Gang-plagued areas in Islip Town have received $300,000 in state funds to help prevent youth from getting involved in criminal activity, Assemb. Phil Ramos announced.

Ramos (D-Brentwood) promoted a “holistic” effort in addressing the gang problem at a news conference Thursday outside his district office in Brentwood, one that offers at-risk youth alternatives to gangs.

The recipient of the funding, the Uniondale-based nonprofit S.T.R.O.N.G. organization, which has helped battle gang issues across Long Island for the past 17 years, will use the money to open a new center and expand its services to Brentwood, Central Islip and Bay Shore, the communities hardest hit by gang violence in recent months.

“After-school programs are needed, but when a young person turns 18, the basketball team is not going to keep him out of trouble,” Ramos said. “Some of these crimes, murders that we’ve seen, have been committed by people 20, 21 years old.”

Similarly, he said, laws and enforcement are important, but they do not “solve the gang problem.”

Given the rise “in gang violence in our community, we’re seeing that this community is suffering from some social issues that need to be dealt with in a holistic manner,” Ramos said.

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Rahsmia Zatar, who has been with S.T.R.O.N.G. for 12 years, and has served as executive director for the past five, said: “We are failing. When we have kids that feel that gangs are their only option, it is a sign of what we are not doing as a society, as a community.”

Zatar said the center will work with youth and parents as well as offer prevention and intervention programs, along with group and individual mental health counseling. Staff will include licensed social workers, case managers, and intervention and trauma counselors. The location of the center has not yet been determined.

On April 12, the mutilated bodies of four young men were found in a Central Islip park, sparking anger and fear in the community and among elected officials. Authorities have linked those killings to the MS-13 street gang.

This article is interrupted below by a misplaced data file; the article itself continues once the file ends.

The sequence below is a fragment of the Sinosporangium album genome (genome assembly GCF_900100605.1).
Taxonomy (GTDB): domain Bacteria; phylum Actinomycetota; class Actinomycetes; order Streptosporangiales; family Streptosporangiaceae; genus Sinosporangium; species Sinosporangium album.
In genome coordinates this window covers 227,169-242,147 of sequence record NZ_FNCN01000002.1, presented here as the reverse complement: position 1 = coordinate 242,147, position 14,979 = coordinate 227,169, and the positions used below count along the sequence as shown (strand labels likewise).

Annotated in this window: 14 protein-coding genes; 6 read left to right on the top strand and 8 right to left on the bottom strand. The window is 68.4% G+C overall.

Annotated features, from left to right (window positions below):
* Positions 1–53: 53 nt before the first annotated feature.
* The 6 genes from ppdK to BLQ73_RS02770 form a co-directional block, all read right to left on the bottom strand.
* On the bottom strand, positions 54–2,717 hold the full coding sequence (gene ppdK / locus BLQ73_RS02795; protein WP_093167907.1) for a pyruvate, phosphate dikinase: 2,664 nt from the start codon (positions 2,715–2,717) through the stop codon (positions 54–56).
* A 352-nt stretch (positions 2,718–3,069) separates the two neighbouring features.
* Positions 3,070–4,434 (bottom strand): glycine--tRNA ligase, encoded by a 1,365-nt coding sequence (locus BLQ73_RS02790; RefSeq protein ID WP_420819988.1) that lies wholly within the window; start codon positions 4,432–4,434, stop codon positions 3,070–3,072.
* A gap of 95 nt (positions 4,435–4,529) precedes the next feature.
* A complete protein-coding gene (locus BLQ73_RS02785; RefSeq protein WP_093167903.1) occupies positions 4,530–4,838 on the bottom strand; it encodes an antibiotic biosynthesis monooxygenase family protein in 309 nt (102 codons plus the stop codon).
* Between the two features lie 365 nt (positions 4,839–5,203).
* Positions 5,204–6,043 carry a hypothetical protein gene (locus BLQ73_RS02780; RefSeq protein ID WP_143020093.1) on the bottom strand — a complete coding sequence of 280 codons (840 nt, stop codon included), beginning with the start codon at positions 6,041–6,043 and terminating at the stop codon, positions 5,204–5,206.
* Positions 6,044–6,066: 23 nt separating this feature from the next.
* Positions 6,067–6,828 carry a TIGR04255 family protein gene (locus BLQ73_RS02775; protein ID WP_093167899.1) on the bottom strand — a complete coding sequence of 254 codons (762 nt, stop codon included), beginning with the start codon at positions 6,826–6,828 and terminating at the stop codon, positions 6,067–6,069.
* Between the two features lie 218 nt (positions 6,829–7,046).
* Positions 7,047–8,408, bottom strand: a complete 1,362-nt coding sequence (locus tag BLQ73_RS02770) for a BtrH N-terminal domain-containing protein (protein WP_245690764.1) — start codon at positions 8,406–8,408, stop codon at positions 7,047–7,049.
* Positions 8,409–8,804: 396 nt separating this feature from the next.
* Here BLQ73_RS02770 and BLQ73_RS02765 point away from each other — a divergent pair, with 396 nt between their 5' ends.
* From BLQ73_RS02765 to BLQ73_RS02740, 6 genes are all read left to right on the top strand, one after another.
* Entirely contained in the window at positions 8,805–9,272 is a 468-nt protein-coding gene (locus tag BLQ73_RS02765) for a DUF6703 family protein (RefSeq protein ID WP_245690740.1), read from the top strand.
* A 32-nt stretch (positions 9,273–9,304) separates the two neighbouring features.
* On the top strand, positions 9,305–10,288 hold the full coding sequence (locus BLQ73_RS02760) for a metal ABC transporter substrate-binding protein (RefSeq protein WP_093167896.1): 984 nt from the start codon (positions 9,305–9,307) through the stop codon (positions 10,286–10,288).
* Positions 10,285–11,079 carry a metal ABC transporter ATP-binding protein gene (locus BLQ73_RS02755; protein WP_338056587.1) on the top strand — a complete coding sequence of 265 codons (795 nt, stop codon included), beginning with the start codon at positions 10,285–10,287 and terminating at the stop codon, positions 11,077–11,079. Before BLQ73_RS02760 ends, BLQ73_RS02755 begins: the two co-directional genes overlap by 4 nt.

More than a half-dozen MS-13 members were indicted in March in the September killings of two teenage Brentwood girls — Kayla Cuevas and Nisa Mickens — and a fellow gang member.

Cuevas’ mother, Evelyn Rodriguez, stood with community activists at the news conference and welcomed the new initiative.

“I’m just happy that the program is in place. It is desperately needed,” Rodriguez said. “I’m happy to see that everybody is uniting as one to make this happen, to come to some type of solution.”

Zatar said gangs on Long Island are “a direct result of the segregation that the region is known for,” and that a lack of resources and opportunities, and sense of hopelessness for children growing up in poverty, “continue to fuel the loss of life” and are “at the core of gang crime, not immigration as our current administration would like us all to believe.”

Ramos also pointed to poverty as a precursor for gang involvement.

“Economic development and having a light at the end of the tunnel is very important,” Ramos said. “They need something where they can see themselves in a positive way.”

While policing can offer some prevention and security, Ramos said, “it’s not the cure-all for gang issues.”

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He also mentioned an “anti-gang” bill that passed on Monday in the State Senate aimed at increasing penalties for gang-related crimes. But he said another law “in itself, does not solve the gang problem.”

The bill is now in the hands of the Assembly.

“I extend a hand to other levels of government and urge them to also weigh in and to help work together, in a bipartisan manner, with us all to solve this problem. This is a people issue, not a partisan issue.”